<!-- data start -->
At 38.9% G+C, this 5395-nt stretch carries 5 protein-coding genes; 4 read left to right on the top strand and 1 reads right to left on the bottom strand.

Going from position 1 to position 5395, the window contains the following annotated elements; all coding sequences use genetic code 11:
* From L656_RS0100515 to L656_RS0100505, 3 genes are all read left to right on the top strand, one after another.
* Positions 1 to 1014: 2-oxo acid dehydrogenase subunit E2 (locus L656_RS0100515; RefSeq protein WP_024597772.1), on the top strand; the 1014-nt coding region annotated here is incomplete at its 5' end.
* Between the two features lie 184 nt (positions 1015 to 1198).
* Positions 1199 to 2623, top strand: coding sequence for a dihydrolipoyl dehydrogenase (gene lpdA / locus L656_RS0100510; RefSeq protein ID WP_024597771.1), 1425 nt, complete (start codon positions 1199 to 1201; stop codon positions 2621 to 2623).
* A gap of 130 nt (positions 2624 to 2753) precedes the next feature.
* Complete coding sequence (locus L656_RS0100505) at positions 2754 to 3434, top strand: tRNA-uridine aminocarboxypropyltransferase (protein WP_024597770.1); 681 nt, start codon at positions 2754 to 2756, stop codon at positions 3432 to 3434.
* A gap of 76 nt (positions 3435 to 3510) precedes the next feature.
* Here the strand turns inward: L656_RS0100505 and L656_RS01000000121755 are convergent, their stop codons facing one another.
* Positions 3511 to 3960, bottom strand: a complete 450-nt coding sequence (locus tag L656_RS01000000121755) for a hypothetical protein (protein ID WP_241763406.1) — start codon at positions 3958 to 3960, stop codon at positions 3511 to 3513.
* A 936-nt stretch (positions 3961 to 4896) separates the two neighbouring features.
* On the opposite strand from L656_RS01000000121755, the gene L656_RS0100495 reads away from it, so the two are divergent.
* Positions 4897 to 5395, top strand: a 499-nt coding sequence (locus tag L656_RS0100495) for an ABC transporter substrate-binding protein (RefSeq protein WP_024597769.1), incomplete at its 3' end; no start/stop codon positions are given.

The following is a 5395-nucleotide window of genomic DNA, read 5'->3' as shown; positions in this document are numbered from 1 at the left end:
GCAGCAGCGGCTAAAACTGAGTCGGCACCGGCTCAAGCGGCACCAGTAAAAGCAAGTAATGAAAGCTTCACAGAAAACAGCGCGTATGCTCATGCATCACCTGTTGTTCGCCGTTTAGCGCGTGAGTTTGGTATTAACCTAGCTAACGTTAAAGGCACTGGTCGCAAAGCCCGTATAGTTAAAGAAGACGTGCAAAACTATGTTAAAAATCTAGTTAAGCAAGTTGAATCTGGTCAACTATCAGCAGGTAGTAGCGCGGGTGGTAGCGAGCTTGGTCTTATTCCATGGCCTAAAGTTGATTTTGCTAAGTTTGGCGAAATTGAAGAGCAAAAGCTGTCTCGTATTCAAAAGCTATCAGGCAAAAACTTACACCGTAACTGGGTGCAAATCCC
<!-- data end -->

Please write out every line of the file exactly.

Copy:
At 38.9% G+C, this 5395-nt stretch carries 5 protein-coding genes; 4 read left to right on the top strand and 1 reads right to left on the bottom strand.

Going from position 1 to position 5395, the window contains the following annotated elements; all coding sequences use genetic code 11:
* From L656_RS0100515 to L656_RS0100505, 3 genes are all read left to right on the top strand, one after another.
* Positions 1 to 1014: 2-oxo acid dehydrogenase subunit E2 (locus L656_RS0100515; RefSeq protein WP_024597772.1), on the top strand; the 1014-nt coding region annotated here is incomplete at its 5' end.
* Between the two features lie 184 nt (positions 1015 to 1198).
* Positions 1199 to 2623, top strand: coding sequence for a dihydrolipoyl dehydrogenase (gene lpdA / locus L656_RS0100510; RefSeq protein ID WP_024597771.1), 1425 nt, complete (start codon positions 1199 to 1201; stop codon positions 2621 to 2623).
* A gap of 130 nt (positions 2624 to 2753) precedes the next feature.
* Complete coding sequence (locus L656_RS0100505) at positions 2754 to 3434, top strand: tRNA-uridine aminocarboxypropyltransferase (protein WP_024597770.1); 681 nt, start codon at positions 2754 to 2756, stop codon at positions 3432 to 3434.
* A gap of 76 nt (positions 3435 to 3510) precedes the next feature.
* Here the strand turns inward: L656_RS0100505 and L656_RS01000000121755 are convergent, their stop codons facing one another.
* Positions 3511 to 3960, bottom strand: a complete 450-nt coding sequence (locus tag L656_RS01000000121755) for a hypothetical protein (protein ID WP_241763406.1) — start codon at positions 3958 to 3960, stop codon at positions 3511 to 3513.
* A 936-nt stretch (positions 3961 to 4896) separates the two neighbouring features.
* On the opposite strand from L656_RS01000000121755, the gene L656_RS0100495 reads away from it, so the two are divergent.
* Positions 4897 to 5395, top strand: a 499-nt coding sequence (locus tag L656_RS0100495) for an ABC transporter substrate-binding protein (RefSeq protein WP_024597769.1), incomplete at its 3' end; no start/stop codon positions are given.

The following is a 5395-nucleotide window of genomic DNA, read 5'->3' as shown; positions in this document are numbered from 1 at the left end:
GCAGCAGCGGCTAAAACTGAGTCGGCACCGGCTCAAGCGGCACCAGTAAAAGCAAGTAATGAAAGCTTCACAGAAAACAGCGCGTATGCTCATGCATCACCTGTTGTTCGCCGTTTAGCGCGTGAGTTTGGTATTAACCTAGCTAACGTTAAAGGCACTGGTCGCAAAGCCCGTATAGTTAAAGAAGACGTGCAAAACTATGTTAAAAATCTAGTTAAGCAAGTTGAATCTGGTCAACTATCAGCAGGTAGTAGCGCGGGTGGTAGCGAGCTTGGTCTTATTCCATGGCCTAAAGTTGATTTTGCTAAGTTTGGCGAAATTGAAGAGCAAAAGCTGTCTCGTATTCAAAAGCTATCAGGCAAAAACTTACACCGTAACTGGGTGCAAATCCC